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Sir Harold Nicolson and International RelationsThe Practitioner as Theorist$
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Derek Drinkwater

Print publication date: 2005

Print ISBN-13: 9780199273850

Published to Oxford Scholarship Online: April 2005

DOI: 10.1093/0199273855.001.0001

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Diplomacy

Diplomacy

Chapter:
(p.89) 5 Diplomacy
Source:
Sir Harold Nicolson and International Relations
Author(s):

Derek Drinkwater

Publisher:
Oxford University Press
DOI:10.1093/0199273855.003.0005

Sir Harold Nicolson was a distinguished historian of diplomacy and a leading commentator on the subject. He was also a notable contributor to diplomatic theory. The main sources of his approach as a diplomatic thinker were ancient Greek and Roman political theory and history, chiefly, the writings of Aristotle and Thucydides and Grotian conceptions of international relations. Nicolson’s philosophy of diplomacy centred on its relationship with the principal elements of foreign policy such as the balance of power; he emphasized, too, the effects on diplomacy of national character and prestige. His diplomatic theorizing encompassed ancient Greek, medieval, and Renaissance diplomacy as well as Imperial Europe’s Old Diplomacy and the so-called New Diplomacy of the twentieth century. Nicolson applied the tenets of his liberal realism, an amalgam of idealist and realist outlooks on international relations, in developing an ambitious and original theory of diplomatic intercourse.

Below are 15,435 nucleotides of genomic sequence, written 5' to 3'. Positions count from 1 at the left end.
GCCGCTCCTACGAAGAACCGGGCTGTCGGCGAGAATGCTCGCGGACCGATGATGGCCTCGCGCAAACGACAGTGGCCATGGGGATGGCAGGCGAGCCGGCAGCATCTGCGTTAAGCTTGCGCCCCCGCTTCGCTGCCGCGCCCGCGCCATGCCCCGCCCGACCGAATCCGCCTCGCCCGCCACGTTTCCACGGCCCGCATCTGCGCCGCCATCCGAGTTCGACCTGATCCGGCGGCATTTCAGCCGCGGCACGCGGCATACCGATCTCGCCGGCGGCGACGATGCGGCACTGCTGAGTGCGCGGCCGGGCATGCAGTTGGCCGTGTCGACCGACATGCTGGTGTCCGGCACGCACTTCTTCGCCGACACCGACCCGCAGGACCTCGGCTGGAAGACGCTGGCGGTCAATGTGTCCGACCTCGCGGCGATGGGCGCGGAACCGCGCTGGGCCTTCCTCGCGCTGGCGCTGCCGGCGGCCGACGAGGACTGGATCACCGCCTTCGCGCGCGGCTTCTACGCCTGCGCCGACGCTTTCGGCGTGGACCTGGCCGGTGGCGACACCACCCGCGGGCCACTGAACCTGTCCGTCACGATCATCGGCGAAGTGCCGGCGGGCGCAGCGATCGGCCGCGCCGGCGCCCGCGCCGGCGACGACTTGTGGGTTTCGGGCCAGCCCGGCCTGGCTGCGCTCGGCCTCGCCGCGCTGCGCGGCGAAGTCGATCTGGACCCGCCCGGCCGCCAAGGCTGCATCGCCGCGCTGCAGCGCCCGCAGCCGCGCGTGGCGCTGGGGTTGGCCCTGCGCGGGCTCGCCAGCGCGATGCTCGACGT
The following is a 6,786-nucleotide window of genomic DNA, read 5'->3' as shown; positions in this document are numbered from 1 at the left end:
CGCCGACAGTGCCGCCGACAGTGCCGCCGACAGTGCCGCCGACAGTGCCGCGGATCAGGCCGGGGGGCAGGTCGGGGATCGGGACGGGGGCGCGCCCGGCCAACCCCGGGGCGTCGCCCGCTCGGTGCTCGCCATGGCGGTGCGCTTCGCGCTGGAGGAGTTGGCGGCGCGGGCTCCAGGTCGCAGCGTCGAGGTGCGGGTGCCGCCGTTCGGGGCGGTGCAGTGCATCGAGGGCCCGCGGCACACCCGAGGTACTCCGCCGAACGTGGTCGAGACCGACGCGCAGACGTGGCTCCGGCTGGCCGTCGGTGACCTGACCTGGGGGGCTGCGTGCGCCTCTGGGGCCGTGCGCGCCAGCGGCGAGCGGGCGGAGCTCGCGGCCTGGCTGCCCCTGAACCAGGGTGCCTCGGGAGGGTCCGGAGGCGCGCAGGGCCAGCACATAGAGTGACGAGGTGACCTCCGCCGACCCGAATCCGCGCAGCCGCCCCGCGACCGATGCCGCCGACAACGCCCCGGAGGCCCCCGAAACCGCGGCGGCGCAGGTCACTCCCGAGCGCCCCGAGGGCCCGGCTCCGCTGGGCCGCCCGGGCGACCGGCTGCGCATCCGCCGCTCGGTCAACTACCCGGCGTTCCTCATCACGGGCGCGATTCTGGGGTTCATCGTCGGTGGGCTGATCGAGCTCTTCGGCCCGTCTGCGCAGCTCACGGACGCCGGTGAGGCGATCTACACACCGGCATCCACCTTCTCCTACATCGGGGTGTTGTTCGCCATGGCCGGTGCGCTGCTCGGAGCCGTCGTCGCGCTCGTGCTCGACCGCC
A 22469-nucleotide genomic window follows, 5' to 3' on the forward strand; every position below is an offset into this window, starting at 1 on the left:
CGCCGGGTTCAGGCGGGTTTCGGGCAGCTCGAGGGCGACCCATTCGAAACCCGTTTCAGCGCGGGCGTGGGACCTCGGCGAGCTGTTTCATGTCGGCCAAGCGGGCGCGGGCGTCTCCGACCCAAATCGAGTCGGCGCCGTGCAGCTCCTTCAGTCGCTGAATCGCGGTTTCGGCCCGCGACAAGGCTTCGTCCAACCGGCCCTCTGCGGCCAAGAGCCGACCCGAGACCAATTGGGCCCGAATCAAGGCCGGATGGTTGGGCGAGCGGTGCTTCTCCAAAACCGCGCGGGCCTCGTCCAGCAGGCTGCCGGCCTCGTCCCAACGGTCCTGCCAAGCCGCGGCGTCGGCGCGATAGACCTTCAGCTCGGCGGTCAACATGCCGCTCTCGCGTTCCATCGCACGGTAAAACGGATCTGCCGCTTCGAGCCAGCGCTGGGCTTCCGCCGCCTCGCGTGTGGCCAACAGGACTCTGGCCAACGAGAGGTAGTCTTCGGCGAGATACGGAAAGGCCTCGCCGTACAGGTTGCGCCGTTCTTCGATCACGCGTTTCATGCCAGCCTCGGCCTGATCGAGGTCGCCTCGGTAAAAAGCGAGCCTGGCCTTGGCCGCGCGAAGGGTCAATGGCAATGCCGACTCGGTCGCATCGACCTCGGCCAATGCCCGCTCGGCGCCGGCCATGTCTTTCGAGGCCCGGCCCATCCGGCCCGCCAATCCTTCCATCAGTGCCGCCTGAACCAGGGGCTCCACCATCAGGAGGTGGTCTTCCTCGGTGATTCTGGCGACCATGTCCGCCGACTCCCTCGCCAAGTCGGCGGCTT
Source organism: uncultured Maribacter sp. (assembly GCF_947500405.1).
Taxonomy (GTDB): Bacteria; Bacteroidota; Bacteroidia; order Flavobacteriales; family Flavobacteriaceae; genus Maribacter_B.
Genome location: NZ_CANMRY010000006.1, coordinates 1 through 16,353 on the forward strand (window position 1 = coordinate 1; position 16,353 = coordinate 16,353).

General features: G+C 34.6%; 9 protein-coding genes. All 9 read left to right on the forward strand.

Keywords:   Aristotle, diplomacy, diplomatic theory, Grotian, liberal realism, national character, New Diplomacy, Old Diplomacy, prestige, Thucydides

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